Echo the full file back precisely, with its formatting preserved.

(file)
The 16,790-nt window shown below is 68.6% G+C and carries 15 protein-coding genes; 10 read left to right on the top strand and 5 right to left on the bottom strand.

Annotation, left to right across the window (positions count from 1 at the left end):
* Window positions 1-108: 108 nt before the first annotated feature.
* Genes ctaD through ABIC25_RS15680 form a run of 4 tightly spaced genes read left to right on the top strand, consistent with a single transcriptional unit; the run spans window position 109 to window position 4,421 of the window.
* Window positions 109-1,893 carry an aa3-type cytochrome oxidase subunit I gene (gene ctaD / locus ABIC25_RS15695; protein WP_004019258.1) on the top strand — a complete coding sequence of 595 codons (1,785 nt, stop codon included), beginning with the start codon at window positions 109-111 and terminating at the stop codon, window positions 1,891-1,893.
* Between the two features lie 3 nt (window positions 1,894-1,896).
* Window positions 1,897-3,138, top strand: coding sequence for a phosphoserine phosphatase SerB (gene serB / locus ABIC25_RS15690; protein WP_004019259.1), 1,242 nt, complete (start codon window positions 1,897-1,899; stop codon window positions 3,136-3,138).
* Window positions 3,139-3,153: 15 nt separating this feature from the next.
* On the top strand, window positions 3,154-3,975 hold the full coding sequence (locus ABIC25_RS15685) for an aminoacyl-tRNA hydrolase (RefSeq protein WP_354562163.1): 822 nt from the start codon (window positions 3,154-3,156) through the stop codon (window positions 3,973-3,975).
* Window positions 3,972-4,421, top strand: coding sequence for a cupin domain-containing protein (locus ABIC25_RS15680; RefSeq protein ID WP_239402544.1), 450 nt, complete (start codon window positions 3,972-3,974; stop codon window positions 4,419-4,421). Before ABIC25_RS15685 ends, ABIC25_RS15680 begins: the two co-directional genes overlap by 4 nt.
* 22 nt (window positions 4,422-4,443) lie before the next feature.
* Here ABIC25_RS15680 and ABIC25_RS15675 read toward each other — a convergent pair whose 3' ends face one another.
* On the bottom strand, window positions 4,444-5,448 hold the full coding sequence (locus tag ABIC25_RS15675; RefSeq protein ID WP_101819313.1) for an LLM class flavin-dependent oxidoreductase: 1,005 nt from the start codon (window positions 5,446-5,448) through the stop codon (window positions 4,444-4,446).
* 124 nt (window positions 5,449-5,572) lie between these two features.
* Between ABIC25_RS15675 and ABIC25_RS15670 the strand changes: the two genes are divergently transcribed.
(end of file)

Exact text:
The 16,790-nt window shown below is 68.6% G+C and carries 15 protein-coding genes; 10 read left to right on the top strand and 5 right to left on the bottom strand.

Annotation, left to right across the window (positions count from 1 at the left end):
* Window positions 1-108: 108 nt before the first annotated feature.
* Genes ctaD through ABIC25_RS15680 form a run of 4 tightly spaced genes read left to right on the top strand, consistent with a single transcriptional unit; the run spans window position 109 to window position 4,421 of the window.
* Window positions 109-1,893 carry an aa3-type cytochrome oxidase subunit I gene (gene ctaD / locus ABIC25_RS15695; protein WP_004019258.1) on the top strand — a complete coding sequence of 595 codons (1,785 nt, stop codon included), beginning with the start codon at window positions 109-111 and terminating at the stop codon, window positions 1,891-1,893.
* Between the two features lie 3 nt (window positions 1,894-1,896).
* Window positions 1,897-3,138, top strand: coding sequence for a phosphoserine phosphatase SerB (gene serB / locus ABIC25_RS15690; protein WP_004019259.1), 1,242 nt, complete (start codon window positions 1,897-1,899; stop codon window positions 3,136-3,138).
* Window positions 3,139-3,153: 15 nt separating this feature from the next.
* On the top strand, window positions 3,154-3,975 hold the full coding sequence (locus ABIC25_RS15685) for an aminoacyl-tRNA hydrolase (RefSeq protein WP_354562163.1): 822 nt from the start codon (window positions 3,154-3,156) through the stop codon (window positions 3,973-3,975).
* Window positions 3,972-4,421, top strand: coding sequence for a cupin domain-containing protein (locus ABIC25_RS15680; RefSeq protein ID WP_239402544.1), 450 nt, complete (start codon window positions 3,972-3,974; stop codon window positions 4,419-4,421). Before ABIC25_RS15685 ends, ABIC25_RS15680 begins: the two co-directional genes overlap by 4 nt.
* 22 nt (window positions 4,422-4,443) lie before the next feature.
* Here ABIC25_RS15680 and ABIC25_RS15675 read toward each other — a convergent pair whose 3' ends face one another.
* On the bottom strand, window positions 4,444-5,448 hold the full coding sequence (locus tag ABIC25_RS15675; RefSeq protein ID WP_101819313.1) for an LLM class flavin-dependent oxidoreductase: 1,005 nt from the start codon (window positions 5,446-5,448) through the stop codon (window positions 4,444-4,446).
* 124 nt (window positions 5,449-5,572) lie between these two features.
* Between ABIC25_RS15675 and ABIC25_RS15670 the strand changes: the two genes are divergently transcribed.